Washington Wizards- Baltimore Bullets is probably a top 5 name. Washington Bullets is solid. Wizards? Is it supposed to be a tribute to Wooden? I don't see the relationship to the city or sport. Forced aliteration.


"Bullets" doesn't go over so well when you lead the country in murders per capita. I think they went with "Anything But Bullets". I agree "Wizards" is a terrible name though.

Would the Celtics be better if they were pronounced with a hard C?
   1369. Srul Itza Posted: May 21, 2012 at 07:27 PM (#4137205)
. I mean, people on this board have argued that Duncan was better than Shaq or Kobe and Pop has only won four titles to Phil's 5 with those Duncan.


And never repeated. That's the thing that strikes me. The Spurs have been a great franchise, but they never went back to back. Phil with the Lakers had a three-peat and a repeat.
   1370. Booey Posted: May 21, 2012 at 07:28 PM (#4137207)
Basically, your position appears to be, "Teams in blingy markets having great players that they get through trades and FA, and great players wanting to be in those markets really pisses me off"


Somewhat, but it's more than just that it bugs me personally. It's that I find it a big obstacle in the way of competitive balance, and I think it's bad for the league when this kind of thing keeps happening. But I'm fully aware that that's just my opinion and that many other people think the exact opposite, that bling stars on bling teams is the best thing that could happen to the league cuz of revenue, etc. If people think that only one small market franchise (SA) being able to break through and win titles in the last 30+ years isn't a competitive balance issue, well that's their opinion. I'll just have to respectfully disagree on that one.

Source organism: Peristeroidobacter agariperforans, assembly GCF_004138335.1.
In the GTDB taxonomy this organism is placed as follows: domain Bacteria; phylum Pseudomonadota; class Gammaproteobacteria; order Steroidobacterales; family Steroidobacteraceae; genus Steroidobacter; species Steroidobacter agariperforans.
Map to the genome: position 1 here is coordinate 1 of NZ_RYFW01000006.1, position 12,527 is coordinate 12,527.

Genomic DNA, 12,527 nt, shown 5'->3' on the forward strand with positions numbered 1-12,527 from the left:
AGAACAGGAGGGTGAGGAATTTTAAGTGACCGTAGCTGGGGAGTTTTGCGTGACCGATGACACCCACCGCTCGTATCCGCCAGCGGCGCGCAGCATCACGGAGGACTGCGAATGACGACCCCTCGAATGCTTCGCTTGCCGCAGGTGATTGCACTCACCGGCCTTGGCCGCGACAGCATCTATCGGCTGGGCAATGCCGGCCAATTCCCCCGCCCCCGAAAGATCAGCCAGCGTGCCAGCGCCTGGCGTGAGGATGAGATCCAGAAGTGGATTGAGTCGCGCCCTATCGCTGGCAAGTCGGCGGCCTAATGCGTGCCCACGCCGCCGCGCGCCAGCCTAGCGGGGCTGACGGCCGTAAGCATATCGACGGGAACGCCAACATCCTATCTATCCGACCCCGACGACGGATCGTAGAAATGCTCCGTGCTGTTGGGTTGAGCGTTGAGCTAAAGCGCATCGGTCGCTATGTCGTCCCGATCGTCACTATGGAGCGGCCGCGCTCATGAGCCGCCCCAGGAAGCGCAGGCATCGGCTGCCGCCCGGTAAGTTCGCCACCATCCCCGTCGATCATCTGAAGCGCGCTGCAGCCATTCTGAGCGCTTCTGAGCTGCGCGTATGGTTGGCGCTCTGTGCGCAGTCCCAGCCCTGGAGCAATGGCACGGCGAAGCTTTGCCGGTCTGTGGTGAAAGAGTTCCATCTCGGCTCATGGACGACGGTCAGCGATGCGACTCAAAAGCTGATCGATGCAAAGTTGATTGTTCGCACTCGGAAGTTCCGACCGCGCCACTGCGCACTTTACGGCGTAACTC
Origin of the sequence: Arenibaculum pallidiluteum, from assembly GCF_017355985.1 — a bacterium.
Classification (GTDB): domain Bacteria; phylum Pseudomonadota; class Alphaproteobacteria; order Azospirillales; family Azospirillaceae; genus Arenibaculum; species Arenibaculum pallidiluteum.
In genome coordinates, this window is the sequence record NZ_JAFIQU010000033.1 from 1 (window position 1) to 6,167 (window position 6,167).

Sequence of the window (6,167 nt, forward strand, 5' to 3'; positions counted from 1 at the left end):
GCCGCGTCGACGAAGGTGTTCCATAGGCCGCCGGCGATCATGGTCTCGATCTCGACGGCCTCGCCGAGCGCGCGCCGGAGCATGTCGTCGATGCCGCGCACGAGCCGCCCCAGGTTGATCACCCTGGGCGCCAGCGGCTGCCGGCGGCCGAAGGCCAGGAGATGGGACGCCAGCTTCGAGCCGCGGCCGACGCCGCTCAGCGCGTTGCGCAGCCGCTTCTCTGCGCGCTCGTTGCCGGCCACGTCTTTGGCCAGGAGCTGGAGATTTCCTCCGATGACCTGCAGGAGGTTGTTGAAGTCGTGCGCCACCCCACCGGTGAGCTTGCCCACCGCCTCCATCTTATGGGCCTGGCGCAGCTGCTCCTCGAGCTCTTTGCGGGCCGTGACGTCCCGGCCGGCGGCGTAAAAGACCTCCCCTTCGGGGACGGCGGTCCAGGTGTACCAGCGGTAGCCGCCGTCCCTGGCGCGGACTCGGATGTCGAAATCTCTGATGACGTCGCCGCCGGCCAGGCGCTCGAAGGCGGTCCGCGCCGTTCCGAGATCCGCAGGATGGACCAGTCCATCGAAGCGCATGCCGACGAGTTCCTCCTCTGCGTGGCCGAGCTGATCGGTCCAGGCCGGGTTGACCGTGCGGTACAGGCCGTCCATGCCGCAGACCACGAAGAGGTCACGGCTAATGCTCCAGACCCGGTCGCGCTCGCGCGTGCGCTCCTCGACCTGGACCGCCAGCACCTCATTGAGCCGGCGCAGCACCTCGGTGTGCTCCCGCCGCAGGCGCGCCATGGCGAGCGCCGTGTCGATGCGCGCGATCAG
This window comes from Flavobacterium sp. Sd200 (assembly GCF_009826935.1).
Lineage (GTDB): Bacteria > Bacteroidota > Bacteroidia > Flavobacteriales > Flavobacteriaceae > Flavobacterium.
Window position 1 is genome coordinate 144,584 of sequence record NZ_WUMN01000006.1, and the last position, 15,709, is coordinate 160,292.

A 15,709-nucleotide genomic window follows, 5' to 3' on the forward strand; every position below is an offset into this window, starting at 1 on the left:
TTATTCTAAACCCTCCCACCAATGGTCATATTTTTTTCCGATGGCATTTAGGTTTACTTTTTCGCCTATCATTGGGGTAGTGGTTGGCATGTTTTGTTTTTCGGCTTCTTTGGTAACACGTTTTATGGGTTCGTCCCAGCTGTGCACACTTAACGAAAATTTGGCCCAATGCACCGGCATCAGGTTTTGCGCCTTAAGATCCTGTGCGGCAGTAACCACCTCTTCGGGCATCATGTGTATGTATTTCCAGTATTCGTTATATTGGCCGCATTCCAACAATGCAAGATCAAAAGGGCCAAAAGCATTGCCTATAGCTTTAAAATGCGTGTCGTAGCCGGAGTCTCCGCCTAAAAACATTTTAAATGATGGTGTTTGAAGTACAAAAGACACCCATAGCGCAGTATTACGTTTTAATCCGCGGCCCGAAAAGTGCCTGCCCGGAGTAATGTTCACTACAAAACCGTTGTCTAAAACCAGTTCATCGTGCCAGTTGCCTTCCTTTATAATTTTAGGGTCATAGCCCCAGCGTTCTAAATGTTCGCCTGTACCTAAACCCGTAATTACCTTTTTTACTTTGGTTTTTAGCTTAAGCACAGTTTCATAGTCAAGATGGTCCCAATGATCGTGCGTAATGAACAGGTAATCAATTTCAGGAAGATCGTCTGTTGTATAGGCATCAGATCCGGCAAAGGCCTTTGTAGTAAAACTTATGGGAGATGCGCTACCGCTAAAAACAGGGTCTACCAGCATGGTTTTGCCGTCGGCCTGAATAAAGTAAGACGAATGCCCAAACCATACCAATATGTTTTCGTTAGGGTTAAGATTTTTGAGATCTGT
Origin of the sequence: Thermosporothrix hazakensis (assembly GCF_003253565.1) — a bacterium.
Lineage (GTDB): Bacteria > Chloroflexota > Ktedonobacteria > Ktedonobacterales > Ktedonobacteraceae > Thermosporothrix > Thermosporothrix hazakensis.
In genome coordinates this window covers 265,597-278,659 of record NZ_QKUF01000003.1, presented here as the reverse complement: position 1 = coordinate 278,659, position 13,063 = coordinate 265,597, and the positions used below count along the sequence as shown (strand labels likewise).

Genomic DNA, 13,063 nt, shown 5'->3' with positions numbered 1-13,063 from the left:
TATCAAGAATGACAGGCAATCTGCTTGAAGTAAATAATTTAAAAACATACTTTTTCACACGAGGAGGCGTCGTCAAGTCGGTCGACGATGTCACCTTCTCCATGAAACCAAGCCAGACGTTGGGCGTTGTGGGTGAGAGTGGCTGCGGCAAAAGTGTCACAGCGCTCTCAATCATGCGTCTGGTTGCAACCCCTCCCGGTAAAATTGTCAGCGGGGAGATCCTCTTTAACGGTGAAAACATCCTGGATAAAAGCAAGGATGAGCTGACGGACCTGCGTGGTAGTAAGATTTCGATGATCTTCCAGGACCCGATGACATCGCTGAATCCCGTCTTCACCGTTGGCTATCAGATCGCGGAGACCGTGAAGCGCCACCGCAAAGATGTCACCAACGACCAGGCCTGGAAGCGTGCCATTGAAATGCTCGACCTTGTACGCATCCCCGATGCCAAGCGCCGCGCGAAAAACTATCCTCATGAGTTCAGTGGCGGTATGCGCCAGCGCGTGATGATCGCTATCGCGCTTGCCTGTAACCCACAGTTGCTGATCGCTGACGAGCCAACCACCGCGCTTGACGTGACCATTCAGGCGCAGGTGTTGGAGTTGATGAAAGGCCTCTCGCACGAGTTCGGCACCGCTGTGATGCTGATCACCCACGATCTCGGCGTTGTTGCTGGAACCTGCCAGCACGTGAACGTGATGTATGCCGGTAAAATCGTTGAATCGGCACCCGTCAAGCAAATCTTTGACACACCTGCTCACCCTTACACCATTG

"Lakers fans should shut up and let people bittch because of all the banners on the wall"


Nah, I didn't say that. I said they shouldn't expect sympathy for all the Hating. It goes with the territory. But they're free to bittch about it as much as they want, just like the rest of us are free to bittch about their team and the seemingly built in advantages discussed above. Bittching doesn't bother me, and as you suggested with the vetoed Chris Paul deal, maybe sometimes it actually serves a purpose beyond just letting off steam.
   1371. Crispix reaches boiling point with lackluster play Posted: May 21, 2012 at 07:31 PM (#4137209)
Utah is the beehive state for historical reasons related to the Book of Mormon.

The St. Louis Blues hockey team was named in 1967. That's a great name. It has the musical meaning, and also "Blues" makes sense and is plural! outside of the musical context.

The New Orleans Jazz team was named in 1974 - not quite as good a name. I always thought the one name was influenced by the other.